Kate’s Review: “The Initial Insult”

Book: “The Initial Insult” by Mindy McGinnis

Publishing Info: Katherine Tegen Books, February 2021

Where Did I Get This Book: I received an eARC from NetGalley.

Book Description: Welcome to Amontillado, Ohio, where your last name is worth more than money, and secrets can be kept… for a price. Tress Montor knows that her family used to mean something—until she didn’t have a family anymore. When her parents disappeared seven years ago while driving her best friend home, Tress lost everything. She might still be a Montor, but the entire town shuns her now that she lives with her drunken, one-eyed grandfather at what locals refer to as the “White Trash Zoo,” – a wild animal attraction featuring a zebra, a chimpanzee, and a panther, among other things.

Felicity Turnado has it all – looks, money, and a secret that she’s kept hidden. She knows that one misstep could send her tumbling from the top of the social ladder, and she’s worked hard to make everyone forget that she was with the Montors the night they disappeared. Felicity has buried what she knows so deeply that she can’t even remember what it is… only that she can’t look at Tress without having a panic attack.

But she’ll have to. Tress has a plan. A Halloween costume party at an abandoned house provides the ideal situation for Tress to pry the truth from Felicity – brick by brick – as she slowly seals her former best friend into a coal chute. With a drunken party above them, and a loose panther on the prowl, Tress will have her answers – or settle for revenge.

In the first book of this duology, award-winning author Mindy McGinnis draws inspiration from Edgar Allan Poe and masterfully delivers a dark, propulsive mystery in alternating points of view that unravels a friendship . . . forevermore.

Review: Thank you to NetGalley for providing me with an eARC of this novel!

As I’ve mentioned before, I really enjoyed Edgar Allan Poe and his poems and short stories. From the sad to the dream like to the macabre, the guy always has something that is going to connect with me. It’s been a long time since I read “The Cask of Amontillado”, the short story in which a man slowly seals up his rival into a tomb brick by brick, but I do remember how much it unsettled me the first time I read it back in middle school. When I head that Mindy McGinnis had written a new YA novel that took that story and updated it to be between two teenage girls, I was interested, but wondered how it could be done! But I was absolutely game to give it a try.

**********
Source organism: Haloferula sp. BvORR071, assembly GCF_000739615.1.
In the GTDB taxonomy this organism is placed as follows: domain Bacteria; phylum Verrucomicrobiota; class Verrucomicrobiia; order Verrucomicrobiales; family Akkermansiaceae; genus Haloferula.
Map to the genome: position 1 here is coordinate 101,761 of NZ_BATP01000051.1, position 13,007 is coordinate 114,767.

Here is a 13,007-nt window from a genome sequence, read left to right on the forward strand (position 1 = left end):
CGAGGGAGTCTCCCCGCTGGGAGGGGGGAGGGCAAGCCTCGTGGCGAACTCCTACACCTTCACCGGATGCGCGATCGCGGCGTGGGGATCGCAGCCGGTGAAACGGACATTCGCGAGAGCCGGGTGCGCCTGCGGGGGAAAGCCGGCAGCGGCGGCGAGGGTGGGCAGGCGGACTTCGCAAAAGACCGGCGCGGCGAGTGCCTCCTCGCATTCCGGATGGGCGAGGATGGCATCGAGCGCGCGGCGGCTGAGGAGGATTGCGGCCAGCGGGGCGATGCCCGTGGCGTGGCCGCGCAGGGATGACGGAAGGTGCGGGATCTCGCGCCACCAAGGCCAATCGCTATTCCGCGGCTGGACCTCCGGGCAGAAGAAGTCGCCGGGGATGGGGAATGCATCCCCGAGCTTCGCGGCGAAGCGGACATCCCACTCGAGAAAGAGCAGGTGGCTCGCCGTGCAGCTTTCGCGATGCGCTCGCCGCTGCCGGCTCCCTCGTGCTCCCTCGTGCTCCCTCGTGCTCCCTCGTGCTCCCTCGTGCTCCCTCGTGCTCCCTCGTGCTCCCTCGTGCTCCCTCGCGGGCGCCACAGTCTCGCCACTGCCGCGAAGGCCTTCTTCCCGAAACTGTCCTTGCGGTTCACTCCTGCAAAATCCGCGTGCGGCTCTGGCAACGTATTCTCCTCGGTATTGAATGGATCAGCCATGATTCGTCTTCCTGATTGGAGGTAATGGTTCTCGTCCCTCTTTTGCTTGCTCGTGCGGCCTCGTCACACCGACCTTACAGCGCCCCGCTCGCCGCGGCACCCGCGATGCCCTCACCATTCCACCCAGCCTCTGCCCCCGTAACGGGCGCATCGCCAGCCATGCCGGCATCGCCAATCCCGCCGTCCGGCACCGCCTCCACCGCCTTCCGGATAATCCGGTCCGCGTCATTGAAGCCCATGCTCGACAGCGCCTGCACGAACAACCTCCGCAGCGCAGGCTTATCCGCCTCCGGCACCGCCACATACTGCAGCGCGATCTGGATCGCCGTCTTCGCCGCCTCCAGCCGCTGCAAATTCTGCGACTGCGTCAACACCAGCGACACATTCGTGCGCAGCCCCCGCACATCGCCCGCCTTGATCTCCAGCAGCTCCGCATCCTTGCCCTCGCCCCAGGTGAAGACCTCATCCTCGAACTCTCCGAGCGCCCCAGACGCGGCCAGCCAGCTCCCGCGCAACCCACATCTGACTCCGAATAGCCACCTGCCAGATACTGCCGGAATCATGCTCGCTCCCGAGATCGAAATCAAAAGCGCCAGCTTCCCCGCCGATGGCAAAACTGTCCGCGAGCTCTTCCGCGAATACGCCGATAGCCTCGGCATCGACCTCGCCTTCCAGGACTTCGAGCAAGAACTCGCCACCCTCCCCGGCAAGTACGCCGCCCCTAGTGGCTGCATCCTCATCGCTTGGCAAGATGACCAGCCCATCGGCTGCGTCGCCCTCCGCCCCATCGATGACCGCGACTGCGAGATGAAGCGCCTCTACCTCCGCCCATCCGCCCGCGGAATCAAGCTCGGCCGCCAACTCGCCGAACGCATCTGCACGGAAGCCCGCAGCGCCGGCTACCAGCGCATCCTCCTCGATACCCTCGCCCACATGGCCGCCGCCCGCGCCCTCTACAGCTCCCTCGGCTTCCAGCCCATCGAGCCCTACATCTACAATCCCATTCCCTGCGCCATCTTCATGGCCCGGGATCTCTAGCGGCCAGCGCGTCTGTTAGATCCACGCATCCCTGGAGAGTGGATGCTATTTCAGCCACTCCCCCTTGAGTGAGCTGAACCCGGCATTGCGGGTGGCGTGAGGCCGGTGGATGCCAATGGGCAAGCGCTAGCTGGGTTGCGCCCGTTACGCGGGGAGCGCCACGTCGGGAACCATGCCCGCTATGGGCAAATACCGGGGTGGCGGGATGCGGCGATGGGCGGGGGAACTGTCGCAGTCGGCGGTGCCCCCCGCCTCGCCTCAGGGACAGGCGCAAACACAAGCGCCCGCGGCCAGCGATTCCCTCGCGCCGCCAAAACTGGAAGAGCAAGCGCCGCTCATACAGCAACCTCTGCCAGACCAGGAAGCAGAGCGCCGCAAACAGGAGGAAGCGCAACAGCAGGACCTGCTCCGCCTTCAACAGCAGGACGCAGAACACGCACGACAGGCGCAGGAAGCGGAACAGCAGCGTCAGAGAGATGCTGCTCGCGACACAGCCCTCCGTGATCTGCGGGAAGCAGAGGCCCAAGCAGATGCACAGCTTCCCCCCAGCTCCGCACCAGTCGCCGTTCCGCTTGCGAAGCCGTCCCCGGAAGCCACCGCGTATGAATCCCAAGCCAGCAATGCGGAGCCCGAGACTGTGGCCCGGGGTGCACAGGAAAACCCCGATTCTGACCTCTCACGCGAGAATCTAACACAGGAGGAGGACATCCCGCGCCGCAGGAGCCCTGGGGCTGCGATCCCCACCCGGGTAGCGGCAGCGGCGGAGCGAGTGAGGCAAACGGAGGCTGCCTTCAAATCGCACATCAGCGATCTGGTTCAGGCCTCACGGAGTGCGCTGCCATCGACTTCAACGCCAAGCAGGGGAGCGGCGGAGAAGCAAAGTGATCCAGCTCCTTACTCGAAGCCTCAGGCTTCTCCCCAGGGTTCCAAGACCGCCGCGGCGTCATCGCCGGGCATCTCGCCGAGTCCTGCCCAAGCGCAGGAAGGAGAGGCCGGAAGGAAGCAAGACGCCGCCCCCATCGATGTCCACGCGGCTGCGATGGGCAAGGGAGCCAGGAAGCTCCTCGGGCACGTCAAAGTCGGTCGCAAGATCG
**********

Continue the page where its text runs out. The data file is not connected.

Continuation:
Taking a story like “The Cask of Amontillado” and turning it into a thriller/horror about two teenage girls whose friendship has gone bad is a lofty goal to set for oneself, but McGinnis rises to the occasion and has created a creepy and suspenseful story. We get the perspectives of both Tress, the one with the bricks, and Felicity, the one in the chains, and see how their relationship has gotten to this point. I really enjoyed both voices of each girl, and McGinnis was very careful to show that each of them had their own roles to play in the disintegration of their friendship. She doesn’t really give either of them a pass, but is also very empathetic to each of them in their struggles. It made it easy to both feel for them, and hate them, depending on the moment of the story. But it was the third perspective that I didn’t expect that kind of worked the best for me, and that is of the Panther that Tress’s grandfather Cecil owns, who has escaped from the exotic zoo. It’s this element that makes “The Black Cat” our other most prominent Poe work, and I thought it upped the ante, but also added an experimental and all knowing third perspective to bring in other, dreamy elements.

I WILL say, and I never thought I’d ever say this given how much I like Poe, that there was a little too much Poe stuffed into this book. It’s one thing when you are throwing references with names, vague similarities between the source content and the interpretation, and a main plot that’s paying homage. But McGinnis put a few too many plot points in that were a bit overwhelming. If it had just been “The Cask of Amontillado” and “The Black Cat” with a few other nods I think it would have been fine. But we also get a whole “The Mask of Red Death” subplot which feels underexplored because there is so much else going on, and some plot points from “Hop Frog” thrown in as well that are also superfluous. It just made things seem a bit more bloated than they needed to be, especially since there is, indeed, going to be another book in the series. Could these things have been saved for that? Or will there be even MORE underutilized opportunities with some great source material?

But yes, having said that, “The Initial Insult” was a lot of fun, and while I’m curious about how a sequel is going to work (given that things seemed pretty final in some regards), I have a couple of theories as to what McGinnis may be up to. And even if those theories don’t pan out, I’m definitely anticipating what comes next.

Rating 8: A creative modern day interpretation of an Edgar Allan Poe classic, “The Initial Insult” sometimes does too much, but is entertaining and suspenseful nonetheless.

Reader’s Advisory:

“The Initial Insult” is included on the Goodreads list “Books Influenced by Edgar Allan Poe”.

Find “The Initial Insult” at your library using WorldCat, or at a local independent bookstore using IndieBound!

Leave a Reply

Fill in your details below or click an icon to log in:

WordPress.com Logo

You are commenting using your WordPress.com account. Log Out /  Change )

Google photo

You are commenting using your Google account. Log Out /  Change )

Twitter picture

You are commenting using your Twitter account. Log Out /  Change )

Facebook photo

You are commenting using your Facebook account. Log Out /  Change )

Connecting to %s